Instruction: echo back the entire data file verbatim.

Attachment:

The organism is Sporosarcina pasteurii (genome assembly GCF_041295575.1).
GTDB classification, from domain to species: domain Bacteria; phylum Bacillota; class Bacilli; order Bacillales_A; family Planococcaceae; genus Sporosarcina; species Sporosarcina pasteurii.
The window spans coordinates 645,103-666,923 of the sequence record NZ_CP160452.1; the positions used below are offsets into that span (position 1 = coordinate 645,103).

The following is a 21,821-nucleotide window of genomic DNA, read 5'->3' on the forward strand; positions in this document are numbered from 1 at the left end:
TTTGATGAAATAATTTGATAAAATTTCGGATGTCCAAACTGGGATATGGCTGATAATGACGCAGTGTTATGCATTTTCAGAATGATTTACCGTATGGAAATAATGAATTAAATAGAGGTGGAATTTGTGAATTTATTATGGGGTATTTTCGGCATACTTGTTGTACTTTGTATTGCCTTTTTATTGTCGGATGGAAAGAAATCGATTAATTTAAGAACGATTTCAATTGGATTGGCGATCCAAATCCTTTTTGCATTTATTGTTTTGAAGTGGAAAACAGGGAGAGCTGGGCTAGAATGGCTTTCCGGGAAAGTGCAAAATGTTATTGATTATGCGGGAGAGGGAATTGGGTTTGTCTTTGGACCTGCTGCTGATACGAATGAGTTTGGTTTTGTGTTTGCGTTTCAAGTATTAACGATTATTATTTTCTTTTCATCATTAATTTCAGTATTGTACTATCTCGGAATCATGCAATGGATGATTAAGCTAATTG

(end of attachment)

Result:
The organism is Sporosarcina pasteurii (genome assembly GCF_041295575.1).
GTDB classification, from domain to species: domain Bacteria; phylum Bacillota; class Bacilli; order Bacillales_A; family Planococcaceae; genus Sporosarcina; species Sporosarcina pasteurii.
The window spans coordinates 645,103-666,923 of the sequence record NZ_CP160452.1; the positions used below are offsets into that span (position 1 = coordinate 645,103).

The following is a 21,821-nucleotide window of genomic DNA, read 5'->3' on the forward strand; positions in this document are numbered from 1 at the left end:
TTTGATGAAATAATTTGATAAAATTTCGGATGTCCAAACTGGGATATGGCTGATAATGACGCAGTGTTATGCATTTTCAGAATGATTTACCGTATGGAAATAATGAATTAAATAGAGGTGGAATTTGTGAATTTATTATGGGGTATTTTCGGCATACTTGTTGTACTTTGTATTGCCTTTTTATTGTCGGATGGAAAGAAATCGATTAATTTAAGAACGATTTCAATTGGATTGGCGATCCAAATCCTTTTTGCATTTATTGTTTTGAAGTGGAAAACAGGGAGAGCTGGGCTAGAATGGCTTTCCGGGAAAGTGCAAAATGTTATTGATTATGCGGGAGAGGGAATTGGGTTTGTCTTTGGACCTGCTGCTGATACGAATGAGTTTGGTTTTGTGTTTGCGTTTCAAGTATTAACGATTATTATTTTCTTTTCATCATTAATTTCAGTATTGTACTATCTCGGAATCATGCAATGGATGATTAAGCTAATTG